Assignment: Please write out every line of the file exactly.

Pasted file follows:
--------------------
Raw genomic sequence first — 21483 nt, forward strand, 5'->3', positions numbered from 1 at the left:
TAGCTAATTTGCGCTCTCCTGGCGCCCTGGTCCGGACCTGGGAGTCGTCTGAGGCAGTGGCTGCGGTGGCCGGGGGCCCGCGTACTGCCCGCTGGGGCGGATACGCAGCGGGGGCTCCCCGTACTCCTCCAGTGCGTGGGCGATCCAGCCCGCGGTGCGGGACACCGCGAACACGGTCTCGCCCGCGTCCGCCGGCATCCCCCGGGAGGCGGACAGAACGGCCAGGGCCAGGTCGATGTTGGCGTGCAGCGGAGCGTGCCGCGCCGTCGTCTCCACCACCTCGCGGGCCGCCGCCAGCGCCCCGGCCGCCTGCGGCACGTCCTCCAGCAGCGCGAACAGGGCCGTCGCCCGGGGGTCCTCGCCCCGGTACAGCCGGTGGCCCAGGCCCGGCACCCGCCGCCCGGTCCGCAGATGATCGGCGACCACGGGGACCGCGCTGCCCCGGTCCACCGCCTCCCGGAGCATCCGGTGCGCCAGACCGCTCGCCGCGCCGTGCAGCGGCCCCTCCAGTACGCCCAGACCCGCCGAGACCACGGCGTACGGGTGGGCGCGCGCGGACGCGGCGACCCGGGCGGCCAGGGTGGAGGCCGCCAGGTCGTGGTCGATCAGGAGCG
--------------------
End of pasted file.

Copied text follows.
Raw genomic sequence first — 21483 nt, forward strand, 5'->3', positions numbered from 1 at the left:
TAGCTAATTTGCGCTCTCCTGGCGCCCTGGTCCGGACCTGGGAGTCGTCTGAGGCAGTGGCTGCGGTGGCCGGGGGCCCGCGTACTGCCCGCTGGGGCGGATACGCAGCGGGGGCTCCCCGTACTCCTCCAGTGCGTGGGCGATCCAGCCCGCGGTGCGGGACACCGCGAACACGGTCTCGCCCGCGTCCGCCGGCATCCCCCGGGAGGCGGACAGAACGGCCAGGGCCAGGTCGATGTTGGCGTGCAGCGGAGCGTGCCGCGCCGTCGTCTCCACCACCTCGCGGGCCGCCGCCAGCGCCCCGGCCGCCTGCGGCACGTCCTCCAGCAGCGCGAACAGGGCCGTCGCCCGGGGGTCCTCGCCCCGGTACAGCCGGTGGCCCAGGCCCGGCACCCGCCGCCCGGTCCGCAGATGATCGGCGACCACGGGGACCGCGCTGCCCCGGTCCACCGCCTCCCGGAGCATCCGGTGCGCCAGACCGCTCGCCGCGCCGTGCAGCGGCCCCTCCAGTACGCCCAGACCCGCCGAGACCACGGCGTACGGGTGGGCGCGCGCGGACGCGGCGACCCGGGCGGCCAGGGTGGAGGCCGCCAGGTCGTGGTCGATCAGGAGCG